NEW DELHI: Suspected Islamic State hackers may have routed a Delhi-based firm's payments from a London client to the jihadist group's bank accounts in Turkey. Delhi Police say the fraud amounting to Rs 5 crore-6 crore is the biggest in the capital this year and was possibly carried out by hacking the email account of an employee.

While police started off investigating the IS angle because the money was diverted to Turkey, their suspicion was strengthened on learning that the London client provides humanitarian aid to war-hit people in Syria and refugees in countries like Turkey.

Delhi Police commissioner B S Bassi was made aware of the fraud on Saturday and is learned to have formed a special team to crack the case. Sources said the special cell has been put on the job. "The probe is at an initial stage. It is early to rule out the role of IS in this massive cyber heist as we are indeed probing some Turkey-based hackers who may have terror or IS links," a top officer of Delhi Police told TOI requesting anonymity.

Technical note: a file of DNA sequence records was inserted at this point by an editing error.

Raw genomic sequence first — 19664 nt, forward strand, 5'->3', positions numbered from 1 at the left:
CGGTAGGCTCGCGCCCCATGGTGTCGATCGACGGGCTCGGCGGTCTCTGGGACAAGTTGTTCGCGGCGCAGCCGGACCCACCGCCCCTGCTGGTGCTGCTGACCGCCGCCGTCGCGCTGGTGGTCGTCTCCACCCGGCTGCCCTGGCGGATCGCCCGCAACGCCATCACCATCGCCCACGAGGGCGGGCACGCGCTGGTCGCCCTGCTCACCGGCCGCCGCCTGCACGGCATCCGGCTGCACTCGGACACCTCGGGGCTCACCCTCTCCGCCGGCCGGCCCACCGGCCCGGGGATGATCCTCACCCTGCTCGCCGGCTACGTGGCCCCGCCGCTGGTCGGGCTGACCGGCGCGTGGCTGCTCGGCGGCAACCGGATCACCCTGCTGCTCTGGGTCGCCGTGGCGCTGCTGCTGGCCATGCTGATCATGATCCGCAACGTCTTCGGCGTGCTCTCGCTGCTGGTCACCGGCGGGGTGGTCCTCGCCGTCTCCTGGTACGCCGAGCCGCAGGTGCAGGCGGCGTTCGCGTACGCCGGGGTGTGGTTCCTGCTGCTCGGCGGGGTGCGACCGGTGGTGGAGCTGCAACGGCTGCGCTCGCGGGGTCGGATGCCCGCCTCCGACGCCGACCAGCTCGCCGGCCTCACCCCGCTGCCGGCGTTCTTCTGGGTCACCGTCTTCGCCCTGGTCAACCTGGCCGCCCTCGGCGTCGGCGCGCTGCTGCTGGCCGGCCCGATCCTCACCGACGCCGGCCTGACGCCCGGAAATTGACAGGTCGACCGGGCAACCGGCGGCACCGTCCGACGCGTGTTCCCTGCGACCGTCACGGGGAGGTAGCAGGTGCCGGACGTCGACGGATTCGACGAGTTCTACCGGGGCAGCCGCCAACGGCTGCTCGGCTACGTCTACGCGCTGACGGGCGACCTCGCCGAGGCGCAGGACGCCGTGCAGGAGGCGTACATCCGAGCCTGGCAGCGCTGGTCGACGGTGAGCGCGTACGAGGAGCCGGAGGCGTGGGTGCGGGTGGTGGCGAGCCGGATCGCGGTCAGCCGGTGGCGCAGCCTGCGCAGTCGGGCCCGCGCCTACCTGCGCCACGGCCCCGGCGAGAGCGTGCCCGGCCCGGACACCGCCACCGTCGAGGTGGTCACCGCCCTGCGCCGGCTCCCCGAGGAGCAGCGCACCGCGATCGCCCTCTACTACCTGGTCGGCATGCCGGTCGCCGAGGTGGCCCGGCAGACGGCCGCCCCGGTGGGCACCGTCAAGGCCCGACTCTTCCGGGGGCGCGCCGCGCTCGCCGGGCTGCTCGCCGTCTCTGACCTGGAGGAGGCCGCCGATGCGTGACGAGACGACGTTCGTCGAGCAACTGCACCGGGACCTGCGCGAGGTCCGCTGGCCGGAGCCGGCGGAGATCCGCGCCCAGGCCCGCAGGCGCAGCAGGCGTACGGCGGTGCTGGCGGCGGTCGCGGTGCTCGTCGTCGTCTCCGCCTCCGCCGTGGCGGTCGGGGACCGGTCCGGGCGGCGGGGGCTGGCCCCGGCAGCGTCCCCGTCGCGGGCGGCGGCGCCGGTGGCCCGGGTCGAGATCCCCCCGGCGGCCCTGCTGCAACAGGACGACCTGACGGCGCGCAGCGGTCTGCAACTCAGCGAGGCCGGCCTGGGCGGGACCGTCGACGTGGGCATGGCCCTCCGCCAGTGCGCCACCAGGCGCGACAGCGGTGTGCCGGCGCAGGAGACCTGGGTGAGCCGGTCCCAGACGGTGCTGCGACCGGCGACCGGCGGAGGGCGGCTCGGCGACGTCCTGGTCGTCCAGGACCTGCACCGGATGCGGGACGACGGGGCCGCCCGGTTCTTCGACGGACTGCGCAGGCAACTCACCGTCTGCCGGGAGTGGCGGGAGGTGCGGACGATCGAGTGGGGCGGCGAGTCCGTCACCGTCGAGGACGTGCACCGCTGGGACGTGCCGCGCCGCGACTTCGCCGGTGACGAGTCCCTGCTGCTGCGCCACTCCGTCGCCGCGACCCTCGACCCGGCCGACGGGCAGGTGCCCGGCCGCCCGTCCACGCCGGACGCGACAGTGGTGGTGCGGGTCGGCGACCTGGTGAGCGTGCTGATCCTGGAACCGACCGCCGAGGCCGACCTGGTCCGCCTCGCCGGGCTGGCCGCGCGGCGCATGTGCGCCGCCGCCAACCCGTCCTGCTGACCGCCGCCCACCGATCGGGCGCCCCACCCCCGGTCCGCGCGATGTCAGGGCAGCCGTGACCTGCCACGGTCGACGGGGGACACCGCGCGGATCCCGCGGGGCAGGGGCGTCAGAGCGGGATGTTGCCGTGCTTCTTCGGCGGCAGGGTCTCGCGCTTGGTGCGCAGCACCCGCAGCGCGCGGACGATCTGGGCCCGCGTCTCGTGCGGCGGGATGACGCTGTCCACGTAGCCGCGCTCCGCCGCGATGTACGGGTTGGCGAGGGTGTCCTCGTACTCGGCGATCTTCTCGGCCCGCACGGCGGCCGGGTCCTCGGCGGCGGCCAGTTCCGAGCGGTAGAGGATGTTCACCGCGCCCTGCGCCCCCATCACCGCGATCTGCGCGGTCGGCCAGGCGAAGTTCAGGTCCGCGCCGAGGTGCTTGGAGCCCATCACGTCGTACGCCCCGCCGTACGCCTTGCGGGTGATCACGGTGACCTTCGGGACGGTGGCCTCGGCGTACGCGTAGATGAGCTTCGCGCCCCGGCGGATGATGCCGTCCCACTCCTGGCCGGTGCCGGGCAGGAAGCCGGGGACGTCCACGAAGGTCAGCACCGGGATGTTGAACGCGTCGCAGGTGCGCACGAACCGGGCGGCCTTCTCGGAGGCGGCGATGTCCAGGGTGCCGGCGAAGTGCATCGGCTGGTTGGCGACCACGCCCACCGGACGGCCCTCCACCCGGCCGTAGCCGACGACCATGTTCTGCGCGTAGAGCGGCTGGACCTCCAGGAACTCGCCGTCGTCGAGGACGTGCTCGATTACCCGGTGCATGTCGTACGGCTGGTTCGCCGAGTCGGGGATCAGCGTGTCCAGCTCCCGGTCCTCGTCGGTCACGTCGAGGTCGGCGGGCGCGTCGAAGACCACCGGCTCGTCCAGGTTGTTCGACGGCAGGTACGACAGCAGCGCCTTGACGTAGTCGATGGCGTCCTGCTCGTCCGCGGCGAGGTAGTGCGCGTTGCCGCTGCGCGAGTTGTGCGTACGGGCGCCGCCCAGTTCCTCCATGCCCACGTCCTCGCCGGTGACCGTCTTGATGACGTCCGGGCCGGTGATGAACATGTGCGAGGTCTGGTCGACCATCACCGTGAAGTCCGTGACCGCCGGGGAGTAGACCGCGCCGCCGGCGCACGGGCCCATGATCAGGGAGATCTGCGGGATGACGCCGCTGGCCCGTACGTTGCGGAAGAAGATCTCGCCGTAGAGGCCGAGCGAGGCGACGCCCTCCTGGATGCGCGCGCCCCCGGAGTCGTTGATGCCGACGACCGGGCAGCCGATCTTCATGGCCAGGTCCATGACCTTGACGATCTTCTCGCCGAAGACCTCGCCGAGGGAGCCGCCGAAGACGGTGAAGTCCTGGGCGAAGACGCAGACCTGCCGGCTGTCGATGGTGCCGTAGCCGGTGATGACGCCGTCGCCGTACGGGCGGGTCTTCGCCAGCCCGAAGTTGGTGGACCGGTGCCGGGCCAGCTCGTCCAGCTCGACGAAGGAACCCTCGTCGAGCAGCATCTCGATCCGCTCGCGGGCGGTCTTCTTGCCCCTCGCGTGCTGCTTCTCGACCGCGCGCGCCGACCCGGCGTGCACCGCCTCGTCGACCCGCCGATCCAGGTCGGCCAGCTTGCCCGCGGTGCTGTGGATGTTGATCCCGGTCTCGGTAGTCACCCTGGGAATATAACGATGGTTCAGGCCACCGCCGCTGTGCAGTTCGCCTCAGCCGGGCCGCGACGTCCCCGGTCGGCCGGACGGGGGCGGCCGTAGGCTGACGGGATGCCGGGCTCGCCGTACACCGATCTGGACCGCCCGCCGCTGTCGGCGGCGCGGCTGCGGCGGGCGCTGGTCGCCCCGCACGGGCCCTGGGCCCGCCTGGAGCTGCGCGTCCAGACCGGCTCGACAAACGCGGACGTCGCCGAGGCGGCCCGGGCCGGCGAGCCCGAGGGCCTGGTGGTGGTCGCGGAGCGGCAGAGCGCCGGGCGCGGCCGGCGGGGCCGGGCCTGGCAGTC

An FIR was being registered at an undisclosed police station at the time of filing this report on Saturday evening. The victim firm is based in south Delhi and provides consultancy and advisory services to development and social projects in India and abroad. The client's website states it provides relief and other assistance to people inside Syria and to refugee families in neighbouring countries, including Jordan, Lebanon and Turkey.

The complaint states that the Delhi firm had regularly received payments from the client (name withheld) in its account with Kotak Mahindra Bank, and when they stopped in October, it waited patiently for the sake of goodwill. However, when it followed-up a few days ago, the client claimed it had processed some of the payments. It sent an email on Friday giving details of the accounts credited, thus alerting the firm to the fraud.

The firm's vice-president initiated an internal inquiry with assistance from the client's representatives. They were shocked on being informed that the Delhi firm's senior manager had made some communications to the client requesting a change of beneficiary account numbers and had changed the remittance details. However, no trace of these communications was found on the firm's own systems.

The firm has provided police with all the details, documents and communications connected with the client.

Courtesy Times of India